Is My Idea for a Digital Product Any Good?

You think you have something that would make a great new digital product, but naturally, you have some doubts about whether you should move forward. It’s a major investment of time, energy, and money. It would be nice to be right.

Well, we have good news for you.

There is a structured, systematic, and reliable way to get insight into how successful a digital product will be in the market based on your experience and expertise. Using this method to validate your digital product idea first provides clarity and confidence around if and how you should proceed.

Get Clarity Before Taking on Any Development Costs

If you’re creating an entirely new digital product, it’s a lot like a startup. Roughly 90 percent of startups fail, and 40 percent of those failures are for one reason: No one wanted what they were making.

It might be that the product was solving a problem, but not enough people cared deeply about the problem being solved. As a result, those start-ups and their products failed because being unique or effective still didn’t answer the most important question: Will people buy the product and use it?

Getting clarity around this question before undertaking any development work on your digital product is the first step toward determining whether to proceed. If you don’t make that determination, you risk wasting an enormous amount of money and time.

You may know your customers well, but there are reliable methods for discovering whether your digital product idea will appeal to them and meet a specific demand.

You Need to Understand Behaviors Instead of Gathering Opinions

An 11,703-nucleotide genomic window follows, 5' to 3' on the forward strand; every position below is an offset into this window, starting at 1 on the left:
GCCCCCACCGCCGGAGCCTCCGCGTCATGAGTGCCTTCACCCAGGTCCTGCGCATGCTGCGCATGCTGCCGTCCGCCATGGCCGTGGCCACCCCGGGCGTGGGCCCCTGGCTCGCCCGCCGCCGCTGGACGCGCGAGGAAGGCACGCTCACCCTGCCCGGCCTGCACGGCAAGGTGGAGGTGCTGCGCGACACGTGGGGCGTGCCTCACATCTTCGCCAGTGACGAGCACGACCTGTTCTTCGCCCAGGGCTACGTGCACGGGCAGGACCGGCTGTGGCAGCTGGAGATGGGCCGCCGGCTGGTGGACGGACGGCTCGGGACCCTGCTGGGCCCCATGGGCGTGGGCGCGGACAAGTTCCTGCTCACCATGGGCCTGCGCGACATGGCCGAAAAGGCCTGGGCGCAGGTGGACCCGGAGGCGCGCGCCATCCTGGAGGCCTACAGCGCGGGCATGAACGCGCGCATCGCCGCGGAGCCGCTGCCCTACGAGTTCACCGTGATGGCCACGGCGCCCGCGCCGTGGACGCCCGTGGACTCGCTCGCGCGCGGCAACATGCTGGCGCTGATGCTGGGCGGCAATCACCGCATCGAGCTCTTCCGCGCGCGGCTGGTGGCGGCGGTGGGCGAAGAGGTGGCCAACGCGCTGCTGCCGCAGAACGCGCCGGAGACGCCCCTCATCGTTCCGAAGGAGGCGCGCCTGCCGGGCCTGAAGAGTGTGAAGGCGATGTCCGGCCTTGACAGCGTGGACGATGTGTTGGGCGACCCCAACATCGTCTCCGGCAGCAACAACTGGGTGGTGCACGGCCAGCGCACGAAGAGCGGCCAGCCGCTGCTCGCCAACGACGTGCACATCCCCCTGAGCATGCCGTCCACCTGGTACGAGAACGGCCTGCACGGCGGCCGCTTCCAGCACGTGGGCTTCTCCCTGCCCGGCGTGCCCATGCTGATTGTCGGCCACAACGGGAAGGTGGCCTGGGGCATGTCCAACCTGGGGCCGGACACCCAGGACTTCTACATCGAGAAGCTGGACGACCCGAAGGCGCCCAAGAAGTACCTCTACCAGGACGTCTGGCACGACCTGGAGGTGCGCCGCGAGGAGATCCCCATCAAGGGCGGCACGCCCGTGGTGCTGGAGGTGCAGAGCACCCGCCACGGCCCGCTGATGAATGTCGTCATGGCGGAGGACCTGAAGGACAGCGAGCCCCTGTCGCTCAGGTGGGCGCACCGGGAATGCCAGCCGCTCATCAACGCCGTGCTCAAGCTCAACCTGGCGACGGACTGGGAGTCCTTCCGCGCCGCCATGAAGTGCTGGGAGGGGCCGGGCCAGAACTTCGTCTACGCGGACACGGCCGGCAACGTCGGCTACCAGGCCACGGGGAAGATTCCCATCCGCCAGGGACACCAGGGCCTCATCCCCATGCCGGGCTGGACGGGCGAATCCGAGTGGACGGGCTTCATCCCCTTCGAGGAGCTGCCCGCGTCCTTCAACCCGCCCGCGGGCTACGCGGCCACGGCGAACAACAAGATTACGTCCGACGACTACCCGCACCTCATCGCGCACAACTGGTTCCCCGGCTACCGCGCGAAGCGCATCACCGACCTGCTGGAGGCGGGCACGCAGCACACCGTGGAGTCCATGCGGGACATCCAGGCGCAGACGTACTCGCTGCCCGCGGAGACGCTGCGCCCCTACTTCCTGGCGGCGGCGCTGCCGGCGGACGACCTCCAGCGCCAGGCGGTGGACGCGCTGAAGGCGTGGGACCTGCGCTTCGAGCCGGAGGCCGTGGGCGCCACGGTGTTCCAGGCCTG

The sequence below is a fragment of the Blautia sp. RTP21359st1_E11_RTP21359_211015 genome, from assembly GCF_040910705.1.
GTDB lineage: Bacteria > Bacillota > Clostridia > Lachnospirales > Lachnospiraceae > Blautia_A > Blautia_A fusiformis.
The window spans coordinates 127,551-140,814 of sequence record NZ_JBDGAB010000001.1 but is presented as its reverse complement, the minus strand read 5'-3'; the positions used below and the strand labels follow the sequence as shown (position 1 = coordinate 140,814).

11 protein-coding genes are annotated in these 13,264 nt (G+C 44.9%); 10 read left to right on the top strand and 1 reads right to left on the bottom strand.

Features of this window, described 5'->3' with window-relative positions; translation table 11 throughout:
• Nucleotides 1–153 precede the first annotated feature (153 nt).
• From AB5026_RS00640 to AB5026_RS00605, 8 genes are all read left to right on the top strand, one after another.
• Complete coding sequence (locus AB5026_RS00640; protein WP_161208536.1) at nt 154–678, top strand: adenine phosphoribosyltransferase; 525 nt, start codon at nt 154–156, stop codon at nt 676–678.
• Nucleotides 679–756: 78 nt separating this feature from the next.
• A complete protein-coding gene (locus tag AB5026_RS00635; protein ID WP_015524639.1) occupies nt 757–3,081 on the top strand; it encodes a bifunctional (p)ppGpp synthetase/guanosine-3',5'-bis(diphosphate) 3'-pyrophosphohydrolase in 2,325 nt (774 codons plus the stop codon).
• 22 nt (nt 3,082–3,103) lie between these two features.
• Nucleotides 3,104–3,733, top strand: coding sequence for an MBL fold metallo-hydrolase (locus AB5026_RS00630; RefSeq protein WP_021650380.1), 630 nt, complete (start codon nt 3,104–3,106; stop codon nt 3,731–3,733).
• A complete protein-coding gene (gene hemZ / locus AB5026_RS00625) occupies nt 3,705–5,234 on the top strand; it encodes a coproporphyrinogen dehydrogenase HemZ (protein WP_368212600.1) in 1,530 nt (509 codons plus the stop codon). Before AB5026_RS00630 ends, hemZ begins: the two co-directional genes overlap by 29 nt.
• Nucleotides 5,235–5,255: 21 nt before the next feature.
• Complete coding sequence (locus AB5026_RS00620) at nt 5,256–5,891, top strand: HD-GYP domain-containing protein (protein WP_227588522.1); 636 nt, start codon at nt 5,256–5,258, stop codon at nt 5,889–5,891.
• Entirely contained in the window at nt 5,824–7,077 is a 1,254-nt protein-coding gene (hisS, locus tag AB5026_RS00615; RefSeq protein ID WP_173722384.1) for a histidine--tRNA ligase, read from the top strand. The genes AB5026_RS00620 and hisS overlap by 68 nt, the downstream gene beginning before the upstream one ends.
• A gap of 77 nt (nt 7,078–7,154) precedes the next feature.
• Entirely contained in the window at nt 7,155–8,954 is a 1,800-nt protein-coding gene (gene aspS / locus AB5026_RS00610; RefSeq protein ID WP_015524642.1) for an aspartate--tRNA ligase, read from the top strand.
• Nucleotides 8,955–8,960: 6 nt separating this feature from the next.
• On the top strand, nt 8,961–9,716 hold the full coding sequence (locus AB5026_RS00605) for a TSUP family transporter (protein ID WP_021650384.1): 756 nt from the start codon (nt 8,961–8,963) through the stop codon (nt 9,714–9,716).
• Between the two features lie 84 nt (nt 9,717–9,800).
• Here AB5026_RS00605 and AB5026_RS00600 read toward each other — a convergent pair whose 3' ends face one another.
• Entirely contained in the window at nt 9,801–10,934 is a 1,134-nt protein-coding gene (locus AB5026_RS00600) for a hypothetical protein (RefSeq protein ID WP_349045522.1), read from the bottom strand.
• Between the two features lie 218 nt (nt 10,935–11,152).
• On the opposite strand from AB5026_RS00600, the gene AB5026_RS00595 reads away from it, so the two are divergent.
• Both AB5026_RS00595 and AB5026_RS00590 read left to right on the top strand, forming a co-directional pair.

Most people ask for an opinion about their product idea. But opinions are notoriously unreliable. What people say they will do and what they will actually do are often extremely different.

If you ask someone if they like your product idea or would expect to use it, their response is clouded by their vision of their ideal self. For example, if you ask an individual whether they would use an exercise app, their ideal self says, “Absolutely!” However, their real-world behavior reveals they’re going to sit on the couch and watch Netflix.

Behavioral research looks at what people have done and are doing as a predictor of what they will likely do in the future. Behavioral research allows you to understand if your future customers have the potential to buy and use a new product to address the problems you are targeting.

Understanding behaviors often doesn’t involve asking for an opinion at all. For example, suppose a company was considering a product for use on a factory floor. In this case, it’s far more valuable to observe and document worker behavior on the floor instead of asking whether they would use a product. You observe their actions rather than solicit their opinions.

Additionally, studying user behavior provides more quantifiable information and puts it in a broader context. What is this product addressing? Is it solving a business problem? How much pain is that problem presenting?

Knowing how a user is likely to behave is a powerful determinant of whether your product is worth pursuing.

Identify the Needs That Your Product Is Addressing

Most products fail because they successfully solve a need that isn’t important. The best products target needs that people strongly want to be addressed and that are unmet or under-met by existing solutions.